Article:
Carney: Benghazi Report Just 'Largely Reaffirms' What Internal Investigation Found
White House press secretary Jay Carney said aboard Air Force One today that the Senate Intelligence Committee report on Benghazi, which found that the U.S. was ill-prepared and the deadly attack could have been prevented, just underscores what the administration's internal investigation found.
"You know the administration has made extraordinary efforts to work with seven different congressional committees investigating what happened before, during, and after the Benghazi attacks, including testifying at 13 congressional hearings, participating in 50 staff briefings, and providing over 25,000 pages of documents," Carney told reporters en route to Raleigh, N.C., where President Obama delivered remarks on manufacturing innovation.
"Today's report largely reaffirms the findings reached by the independent Benghazi Accountability Review Board, and a number of the recommendations are consistent with the work the State Department has taken to improve diplomatic security, including upgrading security cameras, improving fire-protective equipment, and increasing Marine security guard presence," he said.
Then-Secretary of State Hillary Clinton selected four members of that review board, while Director of National Intelligence James Clapper picked the fifth.
"I'd refer you to the State Department for the status on implementing each of those recommendations," Carney continued. "But as you know, the administration is focused on two pieces: bringing to justice those responsible for the deaths of four Americans; and making sure that we take the steps necessary to improve the security at vulnerable facilities so that our men and women serving overseas in diplomatic positions are -- rather, to improve their security, as I said."
"So I think this reinforces what other investigations have found, which is that there was not enough security to protect the four Americans who lost their lives and that there are things that we must do and that we are doing to ensure that we do everything we can to protect the security of Americans serving overseas, often in difficult circumstances and dangerous circumstances."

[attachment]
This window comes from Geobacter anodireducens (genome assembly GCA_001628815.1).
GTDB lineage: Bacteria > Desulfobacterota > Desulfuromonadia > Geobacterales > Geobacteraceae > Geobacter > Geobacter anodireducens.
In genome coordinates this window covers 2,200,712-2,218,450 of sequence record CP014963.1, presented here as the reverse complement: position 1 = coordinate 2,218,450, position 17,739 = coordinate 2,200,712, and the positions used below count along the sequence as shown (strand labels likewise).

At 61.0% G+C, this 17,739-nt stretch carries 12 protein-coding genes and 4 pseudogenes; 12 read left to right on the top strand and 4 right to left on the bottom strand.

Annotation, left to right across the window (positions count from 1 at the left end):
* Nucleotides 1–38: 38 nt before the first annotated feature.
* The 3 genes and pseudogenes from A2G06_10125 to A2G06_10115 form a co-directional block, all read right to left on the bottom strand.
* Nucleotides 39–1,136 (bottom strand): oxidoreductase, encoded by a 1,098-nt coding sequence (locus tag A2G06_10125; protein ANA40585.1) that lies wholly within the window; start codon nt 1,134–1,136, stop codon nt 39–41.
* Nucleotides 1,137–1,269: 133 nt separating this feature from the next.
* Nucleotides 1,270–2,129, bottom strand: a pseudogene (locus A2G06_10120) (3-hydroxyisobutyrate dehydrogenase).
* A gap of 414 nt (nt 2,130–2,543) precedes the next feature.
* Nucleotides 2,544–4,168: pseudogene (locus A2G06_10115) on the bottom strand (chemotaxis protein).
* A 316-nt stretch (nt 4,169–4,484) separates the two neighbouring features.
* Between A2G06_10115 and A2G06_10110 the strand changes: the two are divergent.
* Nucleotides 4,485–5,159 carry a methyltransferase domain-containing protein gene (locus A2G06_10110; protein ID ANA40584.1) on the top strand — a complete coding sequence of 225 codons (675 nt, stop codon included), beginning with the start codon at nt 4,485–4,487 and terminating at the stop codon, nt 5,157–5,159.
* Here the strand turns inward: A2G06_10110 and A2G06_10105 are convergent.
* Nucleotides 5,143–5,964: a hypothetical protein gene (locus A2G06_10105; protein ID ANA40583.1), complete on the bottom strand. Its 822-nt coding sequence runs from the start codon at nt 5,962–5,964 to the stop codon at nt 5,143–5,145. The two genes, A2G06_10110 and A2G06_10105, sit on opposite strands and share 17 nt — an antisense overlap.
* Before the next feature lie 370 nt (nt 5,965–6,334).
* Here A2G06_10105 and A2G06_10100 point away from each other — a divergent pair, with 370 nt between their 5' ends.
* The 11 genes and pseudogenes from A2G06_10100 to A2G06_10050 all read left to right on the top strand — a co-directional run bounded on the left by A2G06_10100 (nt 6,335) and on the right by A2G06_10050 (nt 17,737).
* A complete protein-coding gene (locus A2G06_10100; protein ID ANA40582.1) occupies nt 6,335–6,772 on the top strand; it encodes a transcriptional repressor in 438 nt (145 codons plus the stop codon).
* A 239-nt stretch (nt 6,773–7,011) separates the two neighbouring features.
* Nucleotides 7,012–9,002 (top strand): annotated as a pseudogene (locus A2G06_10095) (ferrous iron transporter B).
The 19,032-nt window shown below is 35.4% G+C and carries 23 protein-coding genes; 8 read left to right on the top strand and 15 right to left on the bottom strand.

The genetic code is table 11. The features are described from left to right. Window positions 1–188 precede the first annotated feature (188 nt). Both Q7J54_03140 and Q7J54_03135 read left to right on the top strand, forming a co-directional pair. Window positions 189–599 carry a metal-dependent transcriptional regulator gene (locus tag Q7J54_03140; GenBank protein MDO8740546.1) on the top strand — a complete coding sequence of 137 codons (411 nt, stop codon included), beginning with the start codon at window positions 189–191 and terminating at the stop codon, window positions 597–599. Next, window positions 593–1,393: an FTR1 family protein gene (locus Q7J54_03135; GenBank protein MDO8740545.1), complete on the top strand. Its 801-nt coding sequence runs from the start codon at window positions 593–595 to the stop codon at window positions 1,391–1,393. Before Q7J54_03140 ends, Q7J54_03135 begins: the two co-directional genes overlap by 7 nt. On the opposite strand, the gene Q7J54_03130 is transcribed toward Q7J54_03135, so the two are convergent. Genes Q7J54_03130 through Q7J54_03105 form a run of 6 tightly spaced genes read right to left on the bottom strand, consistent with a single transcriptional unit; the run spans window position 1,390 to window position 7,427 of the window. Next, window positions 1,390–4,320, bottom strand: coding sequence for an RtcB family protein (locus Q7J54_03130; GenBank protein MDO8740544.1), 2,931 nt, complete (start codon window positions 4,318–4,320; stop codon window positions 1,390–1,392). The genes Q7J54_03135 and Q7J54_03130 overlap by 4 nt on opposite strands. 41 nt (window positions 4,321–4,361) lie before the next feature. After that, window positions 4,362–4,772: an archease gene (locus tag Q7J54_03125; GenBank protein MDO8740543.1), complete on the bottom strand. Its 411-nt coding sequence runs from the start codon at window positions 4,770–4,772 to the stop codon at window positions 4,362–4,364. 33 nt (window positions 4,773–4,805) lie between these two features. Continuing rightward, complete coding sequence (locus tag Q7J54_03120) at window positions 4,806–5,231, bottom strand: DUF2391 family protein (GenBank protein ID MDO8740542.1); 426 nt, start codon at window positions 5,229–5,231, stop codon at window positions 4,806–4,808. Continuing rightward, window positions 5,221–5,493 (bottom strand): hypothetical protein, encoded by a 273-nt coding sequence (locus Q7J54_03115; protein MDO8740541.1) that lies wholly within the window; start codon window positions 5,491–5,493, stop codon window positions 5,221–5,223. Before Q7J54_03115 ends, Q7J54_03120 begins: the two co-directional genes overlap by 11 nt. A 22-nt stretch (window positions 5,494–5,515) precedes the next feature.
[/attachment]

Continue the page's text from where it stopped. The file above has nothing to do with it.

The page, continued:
Republicans in Congress, though, said today's bipartisan report showed that the investigation is not over.
“This report will contribute to the overall examination into those attacks. However, this is not a complete report, and it only sheds light on part of the overall picture. The American people deserve the truth when it comes to the Benghazi attacks, and more work needs to be done," said Sen. Marco Rubio (R-Fla.).
“Throughout this investigation, the Obama administration was more of a roadblock than a contributor to committee efforts to look into the root cause of these attacks. This is especially troubling given that no one at the State Department, which has direct responsibility for the safety of U.S. diplomatic posts overseas, has been held accountable," Rubio added. “Despite many promises of ensuring justice for those behind this attack, that has not happened. This complete absence of accountability is unacceptable, and it is my hope that this administration will finally commit the intelligence, diplomatic and military resources to bring those responsible for these attacks to justice.”
Sen. Roy Blunt (R-Mo.) said he's "deeply troubled by the findings in this report."
"The fact that the administration knew it was unprepared to protect those serving in Benghazi from terrorist attacks is highly disturbing. Unfortunately, we still don’t know why the administration failed to increase embassy security in the weeks leading up to the attack, even when it knew the situation on the ground was getting worse," Blunt said.
“I will continue working with my colleagues to uncover the facts surrounding these attacks and to ensure the military, the intelligence community, and the State Department follow through with the intelligence committee’s recommendations to improve the security of U.S. officials serving overseas.”